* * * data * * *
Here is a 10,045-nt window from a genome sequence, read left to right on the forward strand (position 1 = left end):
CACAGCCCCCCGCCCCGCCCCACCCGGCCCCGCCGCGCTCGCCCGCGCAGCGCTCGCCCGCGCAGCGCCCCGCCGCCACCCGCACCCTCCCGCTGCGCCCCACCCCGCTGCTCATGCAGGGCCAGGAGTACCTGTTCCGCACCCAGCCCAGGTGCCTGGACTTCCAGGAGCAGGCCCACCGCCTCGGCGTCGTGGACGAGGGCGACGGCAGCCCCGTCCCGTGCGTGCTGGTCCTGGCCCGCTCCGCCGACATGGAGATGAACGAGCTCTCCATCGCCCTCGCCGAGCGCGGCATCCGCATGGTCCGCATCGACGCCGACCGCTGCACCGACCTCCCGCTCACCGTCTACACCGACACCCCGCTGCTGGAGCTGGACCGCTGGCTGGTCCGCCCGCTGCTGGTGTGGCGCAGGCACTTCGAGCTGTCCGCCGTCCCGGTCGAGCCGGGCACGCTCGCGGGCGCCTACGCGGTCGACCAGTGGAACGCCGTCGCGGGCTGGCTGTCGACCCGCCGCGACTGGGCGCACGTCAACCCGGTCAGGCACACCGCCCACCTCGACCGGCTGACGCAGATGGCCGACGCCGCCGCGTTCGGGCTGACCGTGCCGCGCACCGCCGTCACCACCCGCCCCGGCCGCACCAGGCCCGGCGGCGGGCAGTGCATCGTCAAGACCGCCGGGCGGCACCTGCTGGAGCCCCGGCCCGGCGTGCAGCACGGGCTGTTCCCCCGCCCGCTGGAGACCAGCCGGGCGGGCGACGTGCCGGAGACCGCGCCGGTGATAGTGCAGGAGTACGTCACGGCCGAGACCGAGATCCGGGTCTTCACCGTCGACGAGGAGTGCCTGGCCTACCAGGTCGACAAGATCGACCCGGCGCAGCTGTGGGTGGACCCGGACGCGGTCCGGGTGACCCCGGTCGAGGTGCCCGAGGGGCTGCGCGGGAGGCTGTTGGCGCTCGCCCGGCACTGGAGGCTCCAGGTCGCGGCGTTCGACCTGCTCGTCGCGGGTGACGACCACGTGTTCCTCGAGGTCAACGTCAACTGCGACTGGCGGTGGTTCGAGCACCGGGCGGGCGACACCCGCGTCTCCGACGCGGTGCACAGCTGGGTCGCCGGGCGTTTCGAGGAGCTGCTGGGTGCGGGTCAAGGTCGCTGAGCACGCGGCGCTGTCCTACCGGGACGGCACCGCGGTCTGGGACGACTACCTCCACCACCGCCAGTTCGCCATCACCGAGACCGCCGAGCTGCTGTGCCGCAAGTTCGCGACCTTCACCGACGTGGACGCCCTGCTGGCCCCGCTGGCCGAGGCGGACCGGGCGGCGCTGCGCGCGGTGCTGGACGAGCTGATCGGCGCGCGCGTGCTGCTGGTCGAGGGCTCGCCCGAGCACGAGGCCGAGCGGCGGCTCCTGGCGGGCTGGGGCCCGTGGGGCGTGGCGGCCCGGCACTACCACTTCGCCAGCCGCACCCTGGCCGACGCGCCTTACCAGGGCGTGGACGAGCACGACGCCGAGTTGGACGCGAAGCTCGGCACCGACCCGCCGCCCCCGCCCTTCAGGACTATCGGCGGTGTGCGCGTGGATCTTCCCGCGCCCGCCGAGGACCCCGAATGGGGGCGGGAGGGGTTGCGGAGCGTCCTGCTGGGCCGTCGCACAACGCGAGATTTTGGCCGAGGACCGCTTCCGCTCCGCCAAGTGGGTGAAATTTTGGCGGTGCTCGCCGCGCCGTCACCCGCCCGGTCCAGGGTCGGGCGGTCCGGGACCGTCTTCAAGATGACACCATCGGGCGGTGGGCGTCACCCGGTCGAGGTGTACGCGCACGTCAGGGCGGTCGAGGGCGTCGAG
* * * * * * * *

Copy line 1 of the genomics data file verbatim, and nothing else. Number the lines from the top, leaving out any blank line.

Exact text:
Here is a 10,045-nt window from a genome sequence, read left to right on the forward strand (position 1 = left end):